The Federal Trade Commission (FTC) has notified almost 100 organisations that personal information has been shared from its networks and is available on peer-to-peer (P2P) file-sharing networks.
The notices went to both private and public entities, including schools and local governments, and the entities contacted ranged in size from businesses with as few as eight employees to publicly held corporations employing tens of thousands.
In the letter, from associate director Maneesha Mithal, the recipient is told that ‘at least one computer file containing sensitive personal information from or about your customers and/or employees has been shared from your computer network, or the network of one of your service providers, to a peer-to-peer fire sharing network'.
The receipient is then told the name of a file, and are instructed that the ‘failure to prevent such information from being shared to a P2P network may violate laws enforced by the Commission'.
They are also recommended that they ‘identify the customers and employees whose information has been exposed by taking appropriate steps to determine which of your files have been shared to P2P networks'.
FTC chairman Jon Leibowitz, said: “Unfortunately, companies and institutions of all sizes are vulnerable to serious P2P-related breaches, placing consumers' sensitive information at risk. For example, we found health-related information, financial records, and drivers' licence and social security numbers - the kind of information that could lead to identity theft.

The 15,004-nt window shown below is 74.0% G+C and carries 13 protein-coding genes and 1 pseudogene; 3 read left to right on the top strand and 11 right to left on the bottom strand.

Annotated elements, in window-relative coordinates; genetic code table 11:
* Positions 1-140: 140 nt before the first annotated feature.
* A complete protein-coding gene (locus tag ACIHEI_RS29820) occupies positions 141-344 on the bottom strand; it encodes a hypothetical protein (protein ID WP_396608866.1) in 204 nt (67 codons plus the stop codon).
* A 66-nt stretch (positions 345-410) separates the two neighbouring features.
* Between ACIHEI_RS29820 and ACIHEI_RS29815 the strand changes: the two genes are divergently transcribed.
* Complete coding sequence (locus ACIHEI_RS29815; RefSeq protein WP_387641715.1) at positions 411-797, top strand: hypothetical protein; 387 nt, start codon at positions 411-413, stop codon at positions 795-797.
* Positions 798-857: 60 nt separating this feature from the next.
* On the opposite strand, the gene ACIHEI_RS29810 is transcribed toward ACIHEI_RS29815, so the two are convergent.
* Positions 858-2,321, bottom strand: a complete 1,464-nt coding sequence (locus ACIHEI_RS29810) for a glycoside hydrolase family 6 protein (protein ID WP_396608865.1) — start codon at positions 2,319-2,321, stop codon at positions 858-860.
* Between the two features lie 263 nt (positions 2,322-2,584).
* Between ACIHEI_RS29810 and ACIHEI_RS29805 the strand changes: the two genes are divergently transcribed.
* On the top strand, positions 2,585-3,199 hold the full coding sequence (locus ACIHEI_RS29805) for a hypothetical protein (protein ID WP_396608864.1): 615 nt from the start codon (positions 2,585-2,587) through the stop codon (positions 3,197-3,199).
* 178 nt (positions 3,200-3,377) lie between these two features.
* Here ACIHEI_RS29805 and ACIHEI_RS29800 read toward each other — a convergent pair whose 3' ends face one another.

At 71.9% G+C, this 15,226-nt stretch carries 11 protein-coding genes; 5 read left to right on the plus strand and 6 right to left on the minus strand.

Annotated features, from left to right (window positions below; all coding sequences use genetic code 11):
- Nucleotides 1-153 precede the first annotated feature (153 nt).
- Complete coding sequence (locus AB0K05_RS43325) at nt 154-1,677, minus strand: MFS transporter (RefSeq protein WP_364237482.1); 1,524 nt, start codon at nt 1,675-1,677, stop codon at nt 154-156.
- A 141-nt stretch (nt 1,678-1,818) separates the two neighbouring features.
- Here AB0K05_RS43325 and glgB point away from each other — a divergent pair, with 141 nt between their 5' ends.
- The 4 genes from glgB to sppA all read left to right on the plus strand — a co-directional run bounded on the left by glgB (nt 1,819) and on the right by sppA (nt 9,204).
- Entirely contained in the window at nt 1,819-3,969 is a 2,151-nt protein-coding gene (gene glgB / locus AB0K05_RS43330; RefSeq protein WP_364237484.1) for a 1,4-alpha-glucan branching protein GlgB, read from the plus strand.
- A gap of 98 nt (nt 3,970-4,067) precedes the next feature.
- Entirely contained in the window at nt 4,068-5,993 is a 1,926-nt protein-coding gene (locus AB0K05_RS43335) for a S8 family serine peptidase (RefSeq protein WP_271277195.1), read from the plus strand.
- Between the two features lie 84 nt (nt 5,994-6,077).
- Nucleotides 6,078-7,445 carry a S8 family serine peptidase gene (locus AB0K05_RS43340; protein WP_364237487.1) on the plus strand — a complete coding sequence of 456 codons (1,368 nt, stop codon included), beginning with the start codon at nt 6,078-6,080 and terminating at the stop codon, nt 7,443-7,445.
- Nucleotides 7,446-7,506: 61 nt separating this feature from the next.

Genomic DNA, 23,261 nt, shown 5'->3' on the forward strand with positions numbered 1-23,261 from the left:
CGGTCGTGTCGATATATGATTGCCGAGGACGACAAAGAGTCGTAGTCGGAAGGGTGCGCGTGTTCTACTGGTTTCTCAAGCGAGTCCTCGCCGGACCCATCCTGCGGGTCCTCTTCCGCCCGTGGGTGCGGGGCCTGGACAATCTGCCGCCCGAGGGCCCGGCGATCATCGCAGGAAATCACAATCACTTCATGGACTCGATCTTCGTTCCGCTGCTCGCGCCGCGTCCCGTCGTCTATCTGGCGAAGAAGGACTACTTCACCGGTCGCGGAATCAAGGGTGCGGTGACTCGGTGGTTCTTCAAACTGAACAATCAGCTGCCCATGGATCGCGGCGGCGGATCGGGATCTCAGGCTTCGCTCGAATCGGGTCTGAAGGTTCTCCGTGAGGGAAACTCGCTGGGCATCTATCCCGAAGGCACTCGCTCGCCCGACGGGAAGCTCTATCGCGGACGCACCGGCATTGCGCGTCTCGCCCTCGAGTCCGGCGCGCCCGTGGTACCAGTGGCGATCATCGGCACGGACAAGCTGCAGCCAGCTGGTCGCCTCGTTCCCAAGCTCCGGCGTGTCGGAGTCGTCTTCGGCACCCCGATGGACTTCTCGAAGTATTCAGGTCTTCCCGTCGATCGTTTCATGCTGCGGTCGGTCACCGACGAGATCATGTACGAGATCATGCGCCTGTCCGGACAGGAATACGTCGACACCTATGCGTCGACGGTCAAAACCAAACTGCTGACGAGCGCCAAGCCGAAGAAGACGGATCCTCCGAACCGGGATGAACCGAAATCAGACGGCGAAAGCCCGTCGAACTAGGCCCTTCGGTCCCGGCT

“Companies should take a hard look at their systems to ensure that there are no unauthorised P2P file-sharing programs and that authorised programs are properly configured and secure. Just as important, companies that distribute P2P programs, for their part, should ensure that their software design does not contribute to inadvertent file sharing.”
Tom Kelchner, research centre manager at Sunbelt Software, identified that the data could be used for identity theft or fraud, and claimed that the groups that received the letters included schools, local governments, large corporations and small businesses.
Steve Hurn, CEO of Secerno, claimed that the announcement came as ‘no surprise to those of us in the security industry'.
He said: “What makes this case difficult from an enterprise standpoint is that many of the organisations were probably not aware that their employees were using P2P technologies and putting their data at risk. With most IT departments understaffed, securing data has become difficult.
“Many organisations do not know which person or application is accessing data. Without that knowledge and associated built-in protection, they cannot ensure that sensitive data will not be accessed. The challenge for these organisations will be notifying those affected, and dealing with the fallout from investigating agencies and compliance organisations.”